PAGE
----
Thomas Jefferson once wrote, "I have lived temperately, eating little animal food, and that not as an aliment, so much as a condiment for the vegetables which constitute my principal diet." Food was a large part of Jefferson’s life. His garden was organized into 24 squares and further divided into rows, according to which plant he planted. Jefferson daily noted the progress of his gardens in his Garden book from 1766 to 1824. He noted when the crops were planted, harvested, and when they came to the table. At dusk, Jefferson would go to the gardens to update the progress of his beloved plants. Jefferson constantly sought out new varieties of crops to experiment with including wheat from Ireland, grapes from Italy, and cucumbers from Ohio.
As a summer intern in the special events and marketing department and a rising third year at the University of Virginia, I am excited to be at Monticello where I am able to share my love and respect for food and learn more about Jefferson’s passion for cuisine and dedication to gardening. After living in Charlottesville for 2 years, I have come to cherish the local food community. It is rare to find a place so in touch with the local food movement and bringing food to table. Since I have started my internship, I have learned more about Jefferson himself and the practice of gardening, which once foreign to me.
Today, the gardens are maintained by the hardworking garden staff at Monticello. Monticello’s Vegetable Gardener, Pat Brodowski, showed me around the gardens. When I first met her, she was working on a lattice for the tomato plants. Staying true to the Jeffersonian era, Pat used twigs to construct the lattice. Walking down one of the 24 squares, she popped off a small star-shaped purple flower known as the Borage and asked me to eat it—not a normal request with flowers. The Borage has a refreshing, cucumber taste.
Pat freezes the flowers into ice cubes and serves them at the Revolutionary Garden Tour, an experiential garden tour, offered every Friday and Saturday at 9 am (April 27-November 2). She fills ice trays with water and places one to two flowers into each square.
At the dill plant, she gave me some of the dill pollen to eat. Never wasting any part of the plant, Pat explained the pollen is great to add to salads because it has a sweet, mild dill flavor.
Outside of Monticello’s grounds, many are inspired by Jefferson’s dedication to quality, local food. Local cheese maker, Gail Hobbs-Page says she is touched every time she visits Monticello. She believes without Jefferson, we would not have Charlottesville and all Charlottesville has to offer. At her own farm, Caromont, she has a philosophy that “Good milk makes good cheese.” Hobbs has thirty-eight milking goats. From the goats birth, Hobbs bottle feeds them four times a day. Hobbs says bottle feeding makes her goats calm and docile. Once old enough to breed and produce milk, Hobbs and her faithful coworkers milk the goats twice a day—at 6 am and 6 pm.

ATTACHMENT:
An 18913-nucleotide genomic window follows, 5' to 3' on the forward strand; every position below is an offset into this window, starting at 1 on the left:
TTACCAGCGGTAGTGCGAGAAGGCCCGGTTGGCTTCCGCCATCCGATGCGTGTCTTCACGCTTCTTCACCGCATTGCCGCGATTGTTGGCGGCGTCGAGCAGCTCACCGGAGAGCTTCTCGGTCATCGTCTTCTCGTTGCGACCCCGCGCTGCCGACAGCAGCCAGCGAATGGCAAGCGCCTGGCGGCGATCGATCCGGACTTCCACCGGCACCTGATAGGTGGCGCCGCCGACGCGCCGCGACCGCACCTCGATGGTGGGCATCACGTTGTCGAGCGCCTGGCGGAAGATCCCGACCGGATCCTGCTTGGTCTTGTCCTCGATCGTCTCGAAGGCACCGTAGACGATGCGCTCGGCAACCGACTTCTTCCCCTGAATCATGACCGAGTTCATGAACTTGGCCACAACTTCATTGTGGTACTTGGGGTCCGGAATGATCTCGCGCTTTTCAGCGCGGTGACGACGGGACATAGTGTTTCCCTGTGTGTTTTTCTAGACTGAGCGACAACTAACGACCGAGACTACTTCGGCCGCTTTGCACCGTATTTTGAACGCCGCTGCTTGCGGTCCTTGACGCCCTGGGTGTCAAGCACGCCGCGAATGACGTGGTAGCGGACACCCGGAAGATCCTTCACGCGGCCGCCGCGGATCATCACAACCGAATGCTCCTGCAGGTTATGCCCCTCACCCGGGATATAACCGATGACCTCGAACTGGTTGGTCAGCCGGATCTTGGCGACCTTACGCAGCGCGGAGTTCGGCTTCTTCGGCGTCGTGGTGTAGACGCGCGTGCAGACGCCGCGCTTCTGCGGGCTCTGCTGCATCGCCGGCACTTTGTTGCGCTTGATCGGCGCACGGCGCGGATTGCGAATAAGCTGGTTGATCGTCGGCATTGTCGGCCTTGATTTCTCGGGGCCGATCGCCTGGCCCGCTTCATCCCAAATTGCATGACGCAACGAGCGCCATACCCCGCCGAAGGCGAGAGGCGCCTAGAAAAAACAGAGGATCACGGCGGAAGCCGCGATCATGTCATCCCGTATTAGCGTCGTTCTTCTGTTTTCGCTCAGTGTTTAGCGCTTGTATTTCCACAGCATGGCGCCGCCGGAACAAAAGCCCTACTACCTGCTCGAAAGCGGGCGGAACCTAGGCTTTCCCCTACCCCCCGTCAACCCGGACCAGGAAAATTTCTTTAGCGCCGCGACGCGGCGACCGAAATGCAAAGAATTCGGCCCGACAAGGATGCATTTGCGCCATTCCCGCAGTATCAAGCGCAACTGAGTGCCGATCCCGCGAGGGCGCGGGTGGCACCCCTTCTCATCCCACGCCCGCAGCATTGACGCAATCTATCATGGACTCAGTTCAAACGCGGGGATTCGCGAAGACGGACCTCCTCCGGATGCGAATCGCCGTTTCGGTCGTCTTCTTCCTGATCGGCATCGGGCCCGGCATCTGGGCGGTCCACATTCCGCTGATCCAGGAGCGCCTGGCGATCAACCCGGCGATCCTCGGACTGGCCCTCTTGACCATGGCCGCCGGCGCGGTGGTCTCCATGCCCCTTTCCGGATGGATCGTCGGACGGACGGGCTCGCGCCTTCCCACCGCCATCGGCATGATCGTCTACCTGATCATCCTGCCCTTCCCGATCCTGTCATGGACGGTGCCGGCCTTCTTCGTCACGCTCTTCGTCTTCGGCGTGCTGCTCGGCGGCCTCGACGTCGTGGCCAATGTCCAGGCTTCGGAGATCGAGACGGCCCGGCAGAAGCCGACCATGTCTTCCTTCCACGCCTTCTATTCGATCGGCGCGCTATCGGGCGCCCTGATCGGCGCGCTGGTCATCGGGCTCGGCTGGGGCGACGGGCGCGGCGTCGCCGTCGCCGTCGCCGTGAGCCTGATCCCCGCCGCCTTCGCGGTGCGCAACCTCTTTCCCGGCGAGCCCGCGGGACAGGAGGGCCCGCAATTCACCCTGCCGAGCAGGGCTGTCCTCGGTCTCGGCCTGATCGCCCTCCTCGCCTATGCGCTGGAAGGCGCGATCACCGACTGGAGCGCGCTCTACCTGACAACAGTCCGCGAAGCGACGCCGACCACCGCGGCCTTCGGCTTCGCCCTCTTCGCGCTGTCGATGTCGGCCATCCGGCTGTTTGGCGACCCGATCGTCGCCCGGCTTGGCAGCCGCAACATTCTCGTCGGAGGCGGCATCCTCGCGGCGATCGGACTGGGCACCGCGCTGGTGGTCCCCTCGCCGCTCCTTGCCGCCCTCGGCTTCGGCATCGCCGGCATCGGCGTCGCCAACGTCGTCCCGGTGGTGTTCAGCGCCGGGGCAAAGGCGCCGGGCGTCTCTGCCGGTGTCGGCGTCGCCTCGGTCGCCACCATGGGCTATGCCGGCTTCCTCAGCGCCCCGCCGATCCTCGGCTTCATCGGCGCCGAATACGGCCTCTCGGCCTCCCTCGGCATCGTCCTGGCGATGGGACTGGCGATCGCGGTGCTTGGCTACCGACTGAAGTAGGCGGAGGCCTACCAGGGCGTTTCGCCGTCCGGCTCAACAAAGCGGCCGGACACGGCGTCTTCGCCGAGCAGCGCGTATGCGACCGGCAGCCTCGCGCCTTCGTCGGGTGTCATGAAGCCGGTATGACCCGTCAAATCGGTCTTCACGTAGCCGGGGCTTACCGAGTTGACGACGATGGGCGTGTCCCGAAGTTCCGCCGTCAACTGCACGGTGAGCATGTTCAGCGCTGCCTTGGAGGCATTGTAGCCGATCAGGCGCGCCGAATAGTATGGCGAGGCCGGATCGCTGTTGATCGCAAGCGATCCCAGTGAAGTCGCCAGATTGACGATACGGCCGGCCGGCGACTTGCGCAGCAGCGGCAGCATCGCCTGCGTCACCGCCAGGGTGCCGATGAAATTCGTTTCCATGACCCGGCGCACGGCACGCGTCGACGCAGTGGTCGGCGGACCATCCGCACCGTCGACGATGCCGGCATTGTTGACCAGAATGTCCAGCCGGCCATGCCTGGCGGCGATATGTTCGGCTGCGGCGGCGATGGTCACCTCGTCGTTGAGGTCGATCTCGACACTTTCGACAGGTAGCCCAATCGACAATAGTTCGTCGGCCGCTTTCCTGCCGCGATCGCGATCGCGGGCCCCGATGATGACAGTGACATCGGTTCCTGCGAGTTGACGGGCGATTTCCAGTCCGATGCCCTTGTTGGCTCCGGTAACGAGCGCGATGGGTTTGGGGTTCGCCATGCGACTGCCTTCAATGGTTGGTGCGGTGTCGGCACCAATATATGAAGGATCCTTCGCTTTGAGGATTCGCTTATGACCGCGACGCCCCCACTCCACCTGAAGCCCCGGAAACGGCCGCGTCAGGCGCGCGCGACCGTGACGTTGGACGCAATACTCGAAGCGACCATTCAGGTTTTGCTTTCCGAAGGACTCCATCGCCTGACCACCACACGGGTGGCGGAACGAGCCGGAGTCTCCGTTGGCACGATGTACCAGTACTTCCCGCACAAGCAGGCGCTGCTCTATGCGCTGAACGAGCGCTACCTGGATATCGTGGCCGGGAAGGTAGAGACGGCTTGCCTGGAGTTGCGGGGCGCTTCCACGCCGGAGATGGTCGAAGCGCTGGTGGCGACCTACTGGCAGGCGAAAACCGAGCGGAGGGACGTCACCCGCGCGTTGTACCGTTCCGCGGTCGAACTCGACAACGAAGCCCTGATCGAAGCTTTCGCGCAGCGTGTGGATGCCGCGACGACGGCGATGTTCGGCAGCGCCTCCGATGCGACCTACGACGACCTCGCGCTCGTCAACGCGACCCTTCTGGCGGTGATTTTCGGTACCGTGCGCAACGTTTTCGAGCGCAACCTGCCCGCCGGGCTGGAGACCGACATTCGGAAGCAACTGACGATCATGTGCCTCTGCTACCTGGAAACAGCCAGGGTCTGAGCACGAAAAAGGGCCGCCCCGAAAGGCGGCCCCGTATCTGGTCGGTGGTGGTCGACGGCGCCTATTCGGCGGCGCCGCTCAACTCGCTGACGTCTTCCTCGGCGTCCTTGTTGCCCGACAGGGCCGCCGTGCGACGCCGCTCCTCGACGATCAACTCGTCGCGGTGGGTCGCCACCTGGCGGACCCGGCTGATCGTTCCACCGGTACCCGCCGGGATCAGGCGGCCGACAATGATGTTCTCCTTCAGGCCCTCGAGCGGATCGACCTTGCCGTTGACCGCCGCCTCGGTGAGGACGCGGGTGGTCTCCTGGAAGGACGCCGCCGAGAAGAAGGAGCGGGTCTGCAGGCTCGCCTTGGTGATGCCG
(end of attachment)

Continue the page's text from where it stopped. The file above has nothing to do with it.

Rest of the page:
Unlike many farms, Caromont Farm analyzes each vat of milk for the milk components such as milk butter and proteins. Only the best milk is used for goat cheese. Her dedication to the local community is evident. Hobbs recently launched a new cheese called Crottin d’Albermarle in honor of her loyalty to her Charlottesville customers who were the first to support her. Each year Gail Hobbs hosts an event known as Hill and Hollar. The profits from the dinner go to a chosen non-profit. For more information, please visit hillandholler.org.
After visiting the beautiful and diverse vegetable gardens at Monticello and the local Caromont Farm, I was inspired to try out a truly local dish using beets from Monticello and farmstead chevré from Caromont. The chevré has a creamy, lemony flavor. The White, Chioggia, and Golden beet varieties have an earthy, sweet flavor. When the two flavors come together along with fresh herbs, reduced balsamic, peppery arugula, and a touch of sea salt they make a perfect summer dish.
2 tablespoons olive oil 2 Chioggia beets 2 white beets 1 golden beet 8 ounces fresh Farmstead chevre (a soft goat cheese), at room temperature 1 tablespoon chopped chives 1/2 tablespoon minced rosemary 1 tablespoon chopped mint 1 tablespoon chopped basil 1 cup arugula Balsamic glaze Kosher salt and freshly ground pepper, to taste
1. Preheat oven to 350 degrees. Drizzle olive oil over beets to coat. Wrap beets in aluminum foil and place on a baking sheet. Roast for 40 minutes or until a fork inserted into the center goes in smoothly. Let cool completely.
2. While beets are cooling, prepare herbed goat cheese. In a small bowl, combine the goat cheese and herbs. Set aside. Once beets are completely cooled, carefully peel off the skin with your hands. Slice Chioggia and white beets into ½-inch slices. Chop the golden beet into bite-sized chunks.
3. Place a bed of arugula onto four separate plates. On each plate, layer goat cheese and beets as follows: white beet, ½ tablespoon goat cheese, Chioggia, goat cheese, white, goat cheese, Chioggia. Arrange golden beets around the stack. Garnish with a touch of balsamic glaze and salt and pepper.
If you are interested in learning more about local farmers and venues, please join us on September 14th and 15th at the 6th Annual Heritage Harvest Festival. Please visit heritageharvestfestival.com.